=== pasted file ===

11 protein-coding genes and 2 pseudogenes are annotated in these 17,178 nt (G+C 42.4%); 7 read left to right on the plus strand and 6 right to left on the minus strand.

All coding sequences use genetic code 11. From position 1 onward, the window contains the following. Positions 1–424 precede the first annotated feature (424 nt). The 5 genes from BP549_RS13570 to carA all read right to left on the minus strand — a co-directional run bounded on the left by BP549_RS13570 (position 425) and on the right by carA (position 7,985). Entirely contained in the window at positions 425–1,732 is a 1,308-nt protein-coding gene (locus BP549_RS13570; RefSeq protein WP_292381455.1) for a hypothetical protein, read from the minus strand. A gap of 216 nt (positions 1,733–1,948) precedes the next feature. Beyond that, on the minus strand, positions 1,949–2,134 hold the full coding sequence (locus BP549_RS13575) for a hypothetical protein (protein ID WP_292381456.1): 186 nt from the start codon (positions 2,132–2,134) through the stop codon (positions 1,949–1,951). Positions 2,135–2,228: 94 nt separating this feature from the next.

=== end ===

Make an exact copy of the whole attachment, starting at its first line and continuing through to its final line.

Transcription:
11 protein-coding genes and 2 pseudogenes are annotated in these 17,178 nt (G+C 42.4%); 7 read left to right on the plus strand and 6 right to left on the minus strand.

All coding sequences use genetic code 11. From position 1 onward, the window contains the following. Positions 1–424 precede the first annotated feature (424 nt). The 5 genes from BP549_RS13570 to carA all read right to left on the minus strand — a co-directional run bounded on the left by BP549_RS13570 (position 425) and on the right by carA (position 7,985). Entirely contained in the window at positions 425–1,732 is a 1,308-nt protein-coding gene (locus BP549_RS13570; RefSeq protein WP_292381455.1) for a hypothetical protein, read from the minus strand. A gap of 216 nt (positions 1,733–1,948) precedes the next feature. Beyond that, on the minus strand, positions 1,949–2,134 hold the full coding sequence (locus BP549_RS13575) for a hypothetical protein (protein ID WP_292381456.1): 186 nt from the start codon (positions 2,132–2,134) through the stop codon (positions 1,949–1,951). Positions 2,135–2,228: 94 nt separating this feature from the next.